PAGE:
40 Indigenous youth pick up entrepreneurial savvy at StartUP Nations
Roughly 40 Indigenous youth from across Quebec gathered at Concordia from November 17 to 19 for the inaugural edition of StartUP Nations.
The collective entrepreneurship conference was initiated by the Table régionale d'économie sociale des Premieres Nations and highlighted the importance of developing the social economy in First Nations communities.
"Concordia is proud to host this pilot partnership project," says Anna Kruzynski, associate professor at the School of Community and Public Affairs (SCPA) and director of the Community Economic Development Program.
"We are committed to continue our work to cultivate long-term relationships with Indigenous communities."
The aim was to build on cultural values inherent in First Nations communities, such as collective and community enterprise, while integrating new entrepreneurial skills. The youth arrived with general ideas on the development of collective initiatives relevant to their community and worked on them throughout the weekend. They then presented them to a panel of “gentle dragons” on the final day.
People, planet and profit
Ka'nahsohon (Kevin Deer), an elder from Kahnawake, welcomed everyone to Tiohtià:ke (Montreal) during the opening ceremony on Friday.
The kick-off event was held at the John Molson School of Business (JMSB), with a keynote talk by Kam’ayaam/Chachim’multhnii (Cliff Atleo, Jr.), an instructor in the Department of Resource and Environmental Management at Simon Fraser University. His research focuses on Indigenous governance, community development and political economy.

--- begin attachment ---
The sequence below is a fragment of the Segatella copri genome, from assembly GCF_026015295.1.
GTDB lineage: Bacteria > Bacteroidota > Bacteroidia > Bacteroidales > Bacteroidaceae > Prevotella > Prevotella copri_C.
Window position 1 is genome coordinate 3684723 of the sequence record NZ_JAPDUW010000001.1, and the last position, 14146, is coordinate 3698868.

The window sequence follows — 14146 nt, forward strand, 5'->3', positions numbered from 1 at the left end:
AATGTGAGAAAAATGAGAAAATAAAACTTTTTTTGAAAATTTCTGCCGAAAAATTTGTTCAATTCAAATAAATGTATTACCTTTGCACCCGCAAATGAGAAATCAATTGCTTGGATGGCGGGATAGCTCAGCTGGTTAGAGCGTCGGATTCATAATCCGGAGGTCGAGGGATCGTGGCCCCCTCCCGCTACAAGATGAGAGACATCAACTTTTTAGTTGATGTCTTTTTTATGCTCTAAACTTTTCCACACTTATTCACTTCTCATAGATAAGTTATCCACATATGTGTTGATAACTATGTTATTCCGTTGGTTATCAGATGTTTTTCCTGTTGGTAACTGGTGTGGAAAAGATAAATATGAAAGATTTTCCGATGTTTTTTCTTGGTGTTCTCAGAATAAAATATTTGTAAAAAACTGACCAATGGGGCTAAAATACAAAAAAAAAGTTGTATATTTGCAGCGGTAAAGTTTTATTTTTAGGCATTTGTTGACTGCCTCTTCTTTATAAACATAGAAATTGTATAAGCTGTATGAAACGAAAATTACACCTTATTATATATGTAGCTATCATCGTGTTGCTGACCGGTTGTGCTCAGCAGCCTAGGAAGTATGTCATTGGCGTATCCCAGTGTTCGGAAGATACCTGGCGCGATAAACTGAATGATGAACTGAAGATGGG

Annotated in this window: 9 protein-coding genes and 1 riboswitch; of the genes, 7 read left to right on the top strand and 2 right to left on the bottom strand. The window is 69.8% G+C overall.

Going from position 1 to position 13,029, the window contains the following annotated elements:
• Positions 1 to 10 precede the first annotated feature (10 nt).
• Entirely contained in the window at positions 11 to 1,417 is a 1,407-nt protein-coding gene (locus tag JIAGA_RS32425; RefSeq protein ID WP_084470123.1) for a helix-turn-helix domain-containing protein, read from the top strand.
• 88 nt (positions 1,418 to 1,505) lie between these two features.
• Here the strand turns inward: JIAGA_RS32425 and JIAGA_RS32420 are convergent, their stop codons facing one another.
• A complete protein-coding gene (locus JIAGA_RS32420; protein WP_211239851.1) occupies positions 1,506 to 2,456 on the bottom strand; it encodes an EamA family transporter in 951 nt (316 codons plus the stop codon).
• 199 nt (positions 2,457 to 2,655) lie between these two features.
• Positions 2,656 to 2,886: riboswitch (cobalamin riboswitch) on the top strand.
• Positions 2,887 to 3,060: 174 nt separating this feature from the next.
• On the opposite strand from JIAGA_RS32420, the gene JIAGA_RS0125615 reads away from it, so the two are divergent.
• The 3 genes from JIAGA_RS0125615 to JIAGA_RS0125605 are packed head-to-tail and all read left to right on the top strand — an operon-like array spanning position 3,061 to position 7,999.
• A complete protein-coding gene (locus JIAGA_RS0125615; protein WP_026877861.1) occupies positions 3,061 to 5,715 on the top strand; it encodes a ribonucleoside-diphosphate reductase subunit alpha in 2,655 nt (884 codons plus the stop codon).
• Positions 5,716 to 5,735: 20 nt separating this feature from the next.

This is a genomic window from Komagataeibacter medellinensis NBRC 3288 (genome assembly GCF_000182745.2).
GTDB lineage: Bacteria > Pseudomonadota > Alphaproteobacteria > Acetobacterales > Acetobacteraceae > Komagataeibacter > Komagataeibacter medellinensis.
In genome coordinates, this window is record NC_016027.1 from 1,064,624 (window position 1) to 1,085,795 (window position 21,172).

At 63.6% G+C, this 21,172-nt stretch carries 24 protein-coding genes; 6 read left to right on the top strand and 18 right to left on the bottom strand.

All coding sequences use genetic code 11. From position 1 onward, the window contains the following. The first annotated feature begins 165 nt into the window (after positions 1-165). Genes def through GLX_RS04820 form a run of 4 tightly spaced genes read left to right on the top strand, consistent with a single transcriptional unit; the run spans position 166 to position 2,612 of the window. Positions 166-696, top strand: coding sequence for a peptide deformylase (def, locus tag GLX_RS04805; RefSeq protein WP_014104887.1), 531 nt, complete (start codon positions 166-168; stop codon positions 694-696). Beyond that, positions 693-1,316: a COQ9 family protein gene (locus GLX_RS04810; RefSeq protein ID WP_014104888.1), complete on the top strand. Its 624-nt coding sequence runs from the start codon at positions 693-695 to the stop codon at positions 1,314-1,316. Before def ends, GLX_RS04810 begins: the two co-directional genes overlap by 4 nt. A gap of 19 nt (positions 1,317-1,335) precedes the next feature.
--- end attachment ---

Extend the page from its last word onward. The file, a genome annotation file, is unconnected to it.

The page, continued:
Atleo’s presentation, “Indigenous Economic Independence in an Era of Neoliberal Capitalism,” suggested that First Nations communities need to consider how to best navigate, adopt or resist mainstream capitalism while working to sustain their unique cultural identities.
He ended by encouraging the youth contingent to orient themselves to their projects in a way that is most relevant to their own community.
The event continued at the SCPA with activities to refine business models and explore sources of funding for social economy projects. Participants were shown a business model template that respects the “triple bottom line” of people, planet and profit.
Preparing for the gentle dragons
Saturday was spent at Concordia’s District 3 Center for Innovation and Entrepreneurship. Collectif Tapiskwan started off the day with a workshop exploring the creation of cultural representations of Indigenous images. With the help of the D3 design team, these works were reinterpreted to develop imagery for print and web marketing materials.
The afternoon was spent in workshops designed to present more functional aspects of running a social economy enterprise, from marketing to management.
The final day of the conference was all about communications. In preparation for their afternoon pitches in front of the gentle dragons, the participants honed their storytelling skills in the morning, learning to communicate effectively and in a way that could interest potential investors.
As the groups prepared to head back to their communities, lead event organizer Karine Awashish, social economy advisor for the First Nations of Quebec and Labrador Economic Development Commission, invited the participants to return home proud of their renewed energy and new skills in social economy.
$10 million for next-gen cities
1,300 student competitors are coming to Concordia — and they mean business
Undergrads: your winter 2018 orientation preview
A newbie’s guide to making friends at Concordia
14 leaders who will ‘provide a critical link to the external community’
Find an expert
Search for an expert to comment on any topic
Enter a phrase or keyword